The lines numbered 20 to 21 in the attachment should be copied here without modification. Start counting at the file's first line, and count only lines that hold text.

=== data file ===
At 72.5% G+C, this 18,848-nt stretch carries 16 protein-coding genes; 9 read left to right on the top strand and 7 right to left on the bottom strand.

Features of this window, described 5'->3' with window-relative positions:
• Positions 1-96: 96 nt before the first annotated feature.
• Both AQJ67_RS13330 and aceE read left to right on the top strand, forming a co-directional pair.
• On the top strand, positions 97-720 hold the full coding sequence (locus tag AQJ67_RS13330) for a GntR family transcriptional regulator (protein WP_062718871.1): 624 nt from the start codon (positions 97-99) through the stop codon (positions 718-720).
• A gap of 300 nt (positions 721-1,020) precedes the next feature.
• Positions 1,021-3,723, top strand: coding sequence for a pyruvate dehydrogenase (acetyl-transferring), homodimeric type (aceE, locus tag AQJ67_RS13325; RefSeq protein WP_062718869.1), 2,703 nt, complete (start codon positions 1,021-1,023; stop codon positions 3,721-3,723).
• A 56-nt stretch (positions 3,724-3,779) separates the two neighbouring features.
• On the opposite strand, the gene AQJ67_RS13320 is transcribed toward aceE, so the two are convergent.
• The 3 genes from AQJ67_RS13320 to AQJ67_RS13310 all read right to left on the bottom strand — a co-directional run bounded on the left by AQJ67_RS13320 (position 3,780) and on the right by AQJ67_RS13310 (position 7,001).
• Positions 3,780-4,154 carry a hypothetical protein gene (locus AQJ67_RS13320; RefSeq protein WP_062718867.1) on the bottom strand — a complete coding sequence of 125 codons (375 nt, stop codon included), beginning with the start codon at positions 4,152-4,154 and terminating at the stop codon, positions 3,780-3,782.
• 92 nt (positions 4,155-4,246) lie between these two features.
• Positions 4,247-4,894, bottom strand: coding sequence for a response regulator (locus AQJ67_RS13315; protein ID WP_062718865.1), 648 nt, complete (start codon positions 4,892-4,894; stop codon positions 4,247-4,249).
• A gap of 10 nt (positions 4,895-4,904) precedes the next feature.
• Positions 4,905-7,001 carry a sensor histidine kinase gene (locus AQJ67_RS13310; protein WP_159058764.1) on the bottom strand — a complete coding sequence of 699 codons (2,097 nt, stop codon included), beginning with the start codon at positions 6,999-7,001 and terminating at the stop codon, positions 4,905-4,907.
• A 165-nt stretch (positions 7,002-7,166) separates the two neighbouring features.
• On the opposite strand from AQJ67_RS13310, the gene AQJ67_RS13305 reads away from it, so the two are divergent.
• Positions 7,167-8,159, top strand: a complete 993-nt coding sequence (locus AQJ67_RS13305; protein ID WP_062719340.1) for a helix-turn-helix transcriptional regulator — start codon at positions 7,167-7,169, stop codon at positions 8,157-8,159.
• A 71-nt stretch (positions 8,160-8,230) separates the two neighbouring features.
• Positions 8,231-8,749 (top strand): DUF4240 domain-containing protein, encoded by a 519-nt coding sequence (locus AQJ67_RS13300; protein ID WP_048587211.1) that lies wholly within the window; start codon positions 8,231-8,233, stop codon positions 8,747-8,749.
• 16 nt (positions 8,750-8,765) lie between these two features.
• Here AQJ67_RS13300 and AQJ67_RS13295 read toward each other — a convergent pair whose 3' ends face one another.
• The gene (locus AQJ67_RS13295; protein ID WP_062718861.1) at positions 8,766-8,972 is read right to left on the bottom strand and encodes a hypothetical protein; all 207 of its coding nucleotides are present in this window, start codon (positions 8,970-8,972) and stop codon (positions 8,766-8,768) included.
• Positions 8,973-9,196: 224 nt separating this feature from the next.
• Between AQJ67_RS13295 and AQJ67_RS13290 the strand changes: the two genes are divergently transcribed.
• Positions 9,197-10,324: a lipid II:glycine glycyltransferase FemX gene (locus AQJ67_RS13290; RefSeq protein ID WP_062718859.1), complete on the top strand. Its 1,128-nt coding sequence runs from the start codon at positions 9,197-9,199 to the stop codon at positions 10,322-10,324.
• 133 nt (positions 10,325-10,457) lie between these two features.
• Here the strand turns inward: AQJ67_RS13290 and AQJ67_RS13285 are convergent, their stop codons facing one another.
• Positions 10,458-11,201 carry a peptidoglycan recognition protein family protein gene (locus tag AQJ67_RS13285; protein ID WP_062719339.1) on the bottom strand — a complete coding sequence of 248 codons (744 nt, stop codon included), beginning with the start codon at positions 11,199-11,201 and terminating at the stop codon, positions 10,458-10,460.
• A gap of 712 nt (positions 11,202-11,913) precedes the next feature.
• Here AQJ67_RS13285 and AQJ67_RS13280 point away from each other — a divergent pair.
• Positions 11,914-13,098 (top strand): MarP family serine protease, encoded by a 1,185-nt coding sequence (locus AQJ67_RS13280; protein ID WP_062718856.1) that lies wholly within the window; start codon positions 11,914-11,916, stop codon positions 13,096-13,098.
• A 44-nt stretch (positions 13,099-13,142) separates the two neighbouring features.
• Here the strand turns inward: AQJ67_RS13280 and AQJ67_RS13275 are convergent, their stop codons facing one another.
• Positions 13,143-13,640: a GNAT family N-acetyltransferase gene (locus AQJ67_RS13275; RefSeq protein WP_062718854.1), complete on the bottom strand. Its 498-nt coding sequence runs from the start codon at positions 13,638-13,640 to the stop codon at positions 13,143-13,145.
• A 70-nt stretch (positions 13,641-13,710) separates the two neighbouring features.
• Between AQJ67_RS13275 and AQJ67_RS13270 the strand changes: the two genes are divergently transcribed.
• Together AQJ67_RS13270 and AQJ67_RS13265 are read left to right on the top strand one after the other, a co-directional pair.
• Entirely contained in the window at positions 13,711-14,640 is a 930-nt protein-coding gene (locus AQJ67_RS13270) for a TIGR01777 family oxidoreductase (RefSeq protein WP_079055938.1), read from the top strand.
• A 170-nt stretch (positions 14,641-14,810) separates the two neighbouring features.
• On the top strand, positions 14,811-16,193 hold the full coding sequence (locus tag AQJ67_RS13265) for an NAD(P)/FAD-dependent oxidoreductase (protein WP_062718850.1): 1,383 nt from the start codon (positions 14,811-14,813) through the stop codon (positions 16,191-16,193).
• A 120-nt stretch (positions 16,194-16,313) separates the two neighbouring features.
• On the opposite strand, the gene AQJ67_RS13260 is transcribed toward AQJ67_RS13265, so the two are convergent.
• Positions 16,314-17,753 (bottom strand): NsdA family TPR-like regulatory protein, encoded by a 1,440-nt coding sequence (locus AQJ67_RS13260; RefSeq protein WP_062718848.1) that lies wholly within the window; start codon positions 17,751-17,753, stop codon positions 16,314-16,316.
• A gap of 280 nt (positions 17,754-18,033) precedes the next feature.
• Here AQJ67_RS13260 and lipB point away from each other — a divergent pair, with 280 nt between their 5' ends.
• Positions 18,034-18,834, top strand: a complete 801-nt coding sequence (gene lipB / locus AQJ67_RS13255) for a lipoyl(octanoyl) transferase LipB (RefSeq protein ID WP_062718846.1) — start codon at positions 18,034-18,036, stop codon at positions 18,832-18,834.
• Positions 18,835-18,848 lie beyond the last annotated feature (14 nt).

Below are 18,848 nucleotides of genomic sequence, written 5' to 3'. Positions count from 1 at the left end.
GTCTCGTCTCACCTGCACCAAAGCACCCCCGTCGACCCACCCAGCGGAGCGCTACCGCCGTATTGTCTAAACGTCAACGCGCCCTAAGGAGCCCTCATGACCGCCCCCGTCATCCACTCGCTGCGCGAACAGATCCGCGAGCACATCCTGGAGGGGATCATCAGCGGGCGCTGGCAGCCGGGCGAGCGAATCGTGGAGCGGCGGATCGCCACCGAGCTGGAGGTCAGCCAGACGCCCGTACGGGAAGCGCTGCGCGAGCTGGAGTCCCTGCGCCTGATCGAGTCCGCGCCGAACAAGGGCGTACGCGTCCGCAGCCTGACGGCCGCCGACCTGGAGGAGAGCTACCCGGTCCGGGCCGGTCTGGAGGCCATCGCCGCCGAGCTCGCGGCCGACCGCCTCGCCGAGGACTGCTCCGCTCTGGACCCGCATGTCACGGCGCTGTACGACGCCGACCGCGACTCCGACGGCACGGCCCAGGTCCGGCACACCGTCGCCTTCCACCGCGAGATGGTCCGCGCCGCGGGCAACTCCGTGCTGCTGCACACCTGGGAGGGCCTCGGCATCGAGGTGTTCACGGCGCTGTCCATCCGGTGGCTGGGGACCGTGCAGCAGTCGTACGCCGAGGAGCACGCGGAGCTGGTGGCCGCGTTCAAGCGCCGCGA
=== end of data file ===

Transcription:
• Positions 8,231-8,749 (top strand): DUF4240 domain-containing protein, encoded by a 519-nt coding sequence (locus AQJ67_RS13300; protein ID WP_048587211.1) that lies wholly within the window; start codon positions 8,231-8,233, stop codon positions 8,747-8,749.
• 16 nt (positions 8,750-8,765) lie between these two features.